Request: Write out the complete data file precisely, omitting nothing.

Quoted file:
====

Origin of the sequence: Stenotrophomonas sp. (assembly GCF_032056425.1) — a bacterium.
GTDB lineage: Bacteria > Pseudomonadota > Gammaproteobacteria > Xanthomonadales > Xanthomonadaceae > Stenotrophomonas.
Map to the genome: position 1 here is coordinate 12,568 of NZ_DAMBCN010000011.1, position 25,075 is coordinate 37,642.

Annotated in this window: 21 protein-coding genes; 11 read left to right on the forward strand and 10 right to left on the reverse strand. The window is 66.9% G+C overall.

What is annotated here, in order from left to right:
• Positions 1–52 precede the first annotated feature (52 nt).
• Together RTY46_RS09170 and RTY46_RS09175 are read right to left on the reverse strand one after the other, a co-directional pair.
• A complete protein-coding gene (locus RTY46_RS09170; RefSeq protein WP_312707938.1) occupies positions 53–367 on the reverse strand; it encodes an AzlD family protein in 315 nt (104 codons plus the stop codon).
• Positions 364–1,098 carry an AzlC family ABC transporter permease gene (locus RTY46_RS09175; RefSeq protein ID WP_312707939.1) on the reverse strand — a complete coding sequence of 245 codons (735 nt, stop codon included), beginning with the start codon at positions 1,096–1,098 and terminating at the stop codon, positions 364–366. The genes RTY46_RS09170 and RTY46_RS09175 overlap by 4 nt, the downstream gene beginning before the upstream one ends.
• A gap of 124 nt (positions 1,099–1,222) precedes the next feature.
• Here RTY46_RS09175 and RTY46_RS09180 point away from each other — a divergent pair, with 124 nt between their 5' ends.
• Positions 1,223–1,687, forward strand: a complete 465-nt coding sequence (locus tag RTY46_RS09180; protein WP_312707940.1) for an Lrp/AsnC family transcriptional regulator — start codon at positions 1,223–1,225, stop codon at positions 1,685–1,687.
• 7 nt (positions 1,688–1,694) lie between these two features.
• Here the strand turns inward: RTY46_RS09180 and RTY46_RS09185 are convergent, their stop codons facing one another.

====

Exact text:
Origin of the sequence: Stenotrophomonas sp. (assembly GCF_032056425.1) — a bacterium.
GTDB lineage: Bacteria > Pseudomonadota > Gammaproteobacteria > Xanthomonadales > Xanthomonadaceae > Stenotrophomonas.
Map to the genome: position 1 here is coordinate 12,568 of NZ_DAMBCN010000011.1, position 25,075 is coordinate 37,642.

Annotated in this window: 21 protein-coding genes; 11 read left to right on the forward strand and 10 right to left on the reverse strand. The window is 66.9% G+C overall.

What is annotated here, in order from left to right:
• Positions 1–52 precede the first annotated feature (52 nt).
• Together RTY46_RS09170 and RTY46_RS09175 are read right to left on the reverse strand one after the other, a co-directional pair.
• A complete protein-coding gene (locus RTY46_RS09170; RefSeq protein WP_312707938.1) occupies positions 53–367 on the reverse strand; it encodes an AzlD family protein in 315 nt (104 codons plus the stop codon).
• Positions 364–1,098 carry an AzlC family ABC transporter permease gene (locus RTY46_RS09175; RefSeq protein ID WP_312707939.1) on the reverse strand — a complete coding sequence of 245 codons (735 nt, stop codon included), beginning with the start codon at positions 1,096–1,098 and terminating at the stop codon, positions 364–366. The genes RTY46_RS09170 and RTY46_RS09175 overlap by 4 nt, the downstream gene beginning before the upstream one ends.
• A gap of 124 nt (positions 1,099–1,222) precedes the next feature.
• Here RTY46_RS09175 and RTY46_RS09180 point away from each other — a divergent pair, with 124 nt between their 5' ends.
• Positions 1,223–1,687, forward strand: a complete 465-nt coding sequence (locus tag RTY46_RS09180; protein WP_312707940.1) for an Lrp/AsnC family transcriptional regulator — start codon at positions 1,223–1,225, stop codon at positions 1,685–1,687.
• 7 nt (positions 1,688–1,694) lie between these two features.
• Here the strand turns inward: RTY46_RS09180 and RTY46_RS09185 are convergent, their stop codons facing one another.